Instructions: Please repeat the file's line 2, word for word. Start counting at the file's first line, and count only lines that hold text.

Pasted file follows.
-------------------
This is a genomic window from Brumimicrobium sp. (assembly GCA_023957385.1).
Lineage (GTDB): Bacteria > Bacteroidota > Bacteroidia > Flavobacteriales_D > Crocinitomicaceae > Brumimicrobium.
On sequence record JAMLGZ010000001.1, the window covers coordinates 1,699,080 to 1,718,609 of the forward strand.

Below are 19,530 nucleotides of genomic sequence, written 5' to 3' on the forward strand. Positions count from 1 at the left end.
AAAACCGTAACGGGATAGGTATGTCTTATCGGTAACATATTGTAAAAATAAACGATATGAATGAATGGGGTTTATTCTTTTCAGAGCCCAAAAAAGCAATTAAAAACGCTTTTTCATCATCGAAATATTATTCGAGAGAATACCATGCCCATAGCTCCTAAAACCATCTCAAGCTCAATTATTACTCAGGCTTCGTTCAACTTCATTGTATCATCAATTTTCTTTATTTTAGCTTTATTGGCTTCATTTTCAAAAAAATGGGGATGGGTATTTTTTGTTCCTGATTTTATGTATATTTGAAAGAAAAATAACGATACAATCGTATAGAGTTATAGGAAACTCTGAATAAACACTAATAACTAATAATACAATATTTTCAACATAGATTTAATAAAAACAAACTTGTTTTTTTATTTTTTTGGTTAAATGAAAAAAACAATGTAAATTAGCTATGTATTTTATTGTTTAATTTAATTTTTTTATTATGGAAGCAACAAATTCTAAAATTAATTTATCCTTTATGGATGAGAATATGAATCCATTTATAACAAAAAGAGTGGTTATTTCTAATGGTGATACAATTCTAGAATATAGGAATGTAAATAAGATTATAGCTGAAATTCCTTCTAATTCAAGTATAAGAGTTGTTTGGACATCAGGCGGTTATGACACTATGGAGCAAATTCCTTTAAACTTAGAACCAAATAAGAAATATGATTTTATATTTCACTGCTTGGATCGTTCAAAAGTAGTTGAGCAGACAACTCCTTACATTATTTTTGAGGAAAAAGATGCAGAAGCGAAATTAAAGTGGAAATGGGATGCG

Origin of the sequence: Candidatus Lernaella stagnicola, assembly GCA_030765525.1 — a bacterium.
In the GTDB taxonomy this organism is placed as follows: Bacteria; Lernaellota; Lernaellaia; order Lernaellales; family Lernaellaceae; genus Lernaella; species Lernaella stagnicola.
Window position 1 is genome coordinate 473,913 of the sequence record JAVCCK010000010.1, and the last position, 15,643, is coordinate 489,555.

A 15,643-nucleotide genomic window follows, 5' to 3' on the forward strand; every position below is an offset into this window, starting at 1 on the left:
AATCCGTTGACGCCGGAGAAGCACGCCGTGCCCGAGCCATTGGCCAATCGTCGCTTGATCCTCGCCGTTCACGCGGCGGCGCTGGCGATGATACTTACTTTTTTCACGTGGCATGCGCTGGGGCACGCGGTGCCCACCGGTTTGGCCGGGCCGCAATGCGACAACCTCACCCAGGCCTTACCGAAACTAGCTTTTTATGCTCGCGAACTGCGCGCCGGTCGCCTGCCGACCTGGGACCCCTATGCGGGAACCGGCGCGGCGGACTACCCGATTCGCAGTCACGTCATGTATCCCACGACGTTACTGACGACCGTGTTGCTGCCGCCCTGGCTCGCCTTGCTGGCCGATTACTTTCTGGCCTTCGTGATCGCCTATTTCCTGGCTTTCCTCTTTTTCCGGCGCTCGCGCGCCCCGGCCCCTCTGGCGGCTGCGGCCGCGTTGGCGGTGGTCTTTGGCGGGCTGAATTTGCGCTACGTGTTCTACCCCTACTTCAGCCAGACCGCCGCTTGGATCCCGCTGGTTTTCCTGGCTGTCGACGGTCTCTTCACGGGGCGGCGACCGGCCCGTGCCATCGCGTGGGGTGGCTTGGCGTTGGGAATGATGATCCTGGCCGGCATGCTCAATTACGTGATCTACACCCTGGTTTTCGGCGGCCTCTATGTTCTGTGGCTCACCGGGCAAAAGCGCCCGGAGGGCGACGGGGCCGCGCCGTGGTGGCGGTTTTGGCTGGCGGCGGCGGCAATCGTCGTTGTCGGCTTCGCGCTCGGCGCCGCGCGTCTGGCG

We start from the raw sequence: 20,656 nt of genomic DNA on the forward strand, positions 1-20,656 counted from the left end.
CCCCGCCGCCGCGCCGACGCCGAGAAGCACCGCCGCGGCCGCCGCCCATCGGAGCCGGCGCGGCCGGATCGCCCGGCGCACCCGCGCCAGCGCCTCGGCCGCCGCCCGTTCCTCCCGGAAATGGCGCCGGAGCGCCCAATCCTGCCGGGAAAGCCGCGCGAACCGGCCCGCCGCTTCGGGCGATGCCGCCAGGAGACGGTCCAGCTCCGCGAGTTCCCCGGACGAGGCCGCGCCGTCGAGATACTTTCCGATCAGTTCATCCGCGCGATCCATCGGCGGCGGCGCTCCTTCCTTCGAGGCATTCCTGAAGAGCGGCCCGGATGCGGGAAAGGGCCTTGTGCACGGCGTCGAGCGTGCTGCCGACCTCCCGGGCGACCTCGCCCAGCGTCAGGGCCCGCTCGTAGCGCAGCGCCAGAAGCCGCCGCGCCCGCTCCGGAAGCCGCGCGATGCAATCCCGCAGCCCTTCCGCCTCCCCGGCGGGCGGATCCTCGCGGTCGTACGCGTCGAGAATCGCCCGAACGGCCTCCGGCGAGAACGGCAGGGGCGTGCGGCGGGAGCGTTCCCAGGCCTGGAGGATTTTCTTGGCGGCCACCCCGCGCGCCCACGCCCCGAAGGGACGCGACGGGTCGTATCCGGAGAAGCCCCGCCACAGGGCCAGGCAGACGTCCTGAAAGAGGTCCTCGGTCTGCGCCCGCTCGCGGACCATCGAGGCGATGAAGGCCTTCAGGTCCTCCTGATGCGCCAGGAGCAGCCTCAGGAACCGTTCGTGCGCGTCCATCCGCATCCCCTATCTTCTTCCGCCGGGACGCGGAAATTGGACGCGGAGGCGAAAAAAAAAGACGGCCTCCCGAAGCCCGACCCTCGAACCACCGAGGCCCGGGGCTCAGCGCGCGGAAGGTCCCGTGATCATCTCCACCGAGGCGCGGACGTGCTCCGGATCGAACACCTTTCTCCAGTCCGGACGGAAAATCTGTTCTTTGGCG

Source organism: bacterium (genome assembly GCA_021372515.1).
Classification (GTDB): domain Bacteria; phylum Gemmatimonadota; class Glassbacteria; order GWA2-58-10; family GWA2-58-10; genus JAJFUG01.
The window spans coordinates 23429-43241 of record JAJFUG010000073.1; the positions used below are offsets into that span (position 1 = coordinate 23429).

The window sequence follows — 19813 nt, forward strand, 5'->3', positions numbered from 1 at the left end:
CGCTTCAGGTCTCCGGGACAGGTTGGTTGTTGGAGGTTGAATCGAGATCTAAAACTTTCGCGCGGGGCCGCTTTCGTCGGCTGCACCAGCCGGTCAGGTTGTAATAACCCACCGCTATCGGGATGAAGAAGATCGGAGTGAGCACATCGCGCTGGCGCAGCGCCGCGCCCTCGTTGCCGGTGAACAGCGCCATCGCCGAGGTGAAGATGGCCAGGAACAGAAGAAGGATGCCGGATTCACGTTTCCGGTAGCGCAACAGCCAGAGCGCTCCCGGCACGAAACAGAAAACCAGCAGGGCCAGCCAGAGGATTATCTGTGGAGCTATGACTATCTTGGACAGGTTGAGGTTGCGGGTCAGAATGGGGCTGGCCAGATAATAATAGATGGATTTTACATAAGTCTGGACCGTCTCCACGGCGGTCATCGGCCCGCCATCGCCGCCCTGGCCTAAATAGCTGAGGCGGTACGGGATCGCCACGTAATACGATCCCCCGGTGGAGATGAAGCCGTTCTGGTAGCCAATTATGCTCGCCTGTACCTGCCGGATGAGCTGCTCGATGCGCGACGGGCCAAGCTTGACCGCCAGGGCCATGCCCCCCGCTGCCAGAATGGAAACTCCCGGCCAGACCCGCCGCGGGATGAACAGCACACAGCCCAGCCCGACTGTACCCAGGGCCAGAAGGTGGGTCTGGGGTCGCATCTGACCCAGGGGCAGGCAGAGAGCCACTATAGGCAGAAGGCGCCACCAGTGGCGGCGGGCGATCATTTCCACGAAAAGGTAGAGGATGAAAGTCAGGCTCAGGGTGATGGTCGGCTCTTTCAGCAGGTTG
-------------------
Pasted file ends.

Lineage (GTDB): Bacteria > Bacteroidota > Bacteroidia > Flavobacteriales_D > Crocinitomicaceae > Brumimicrobium.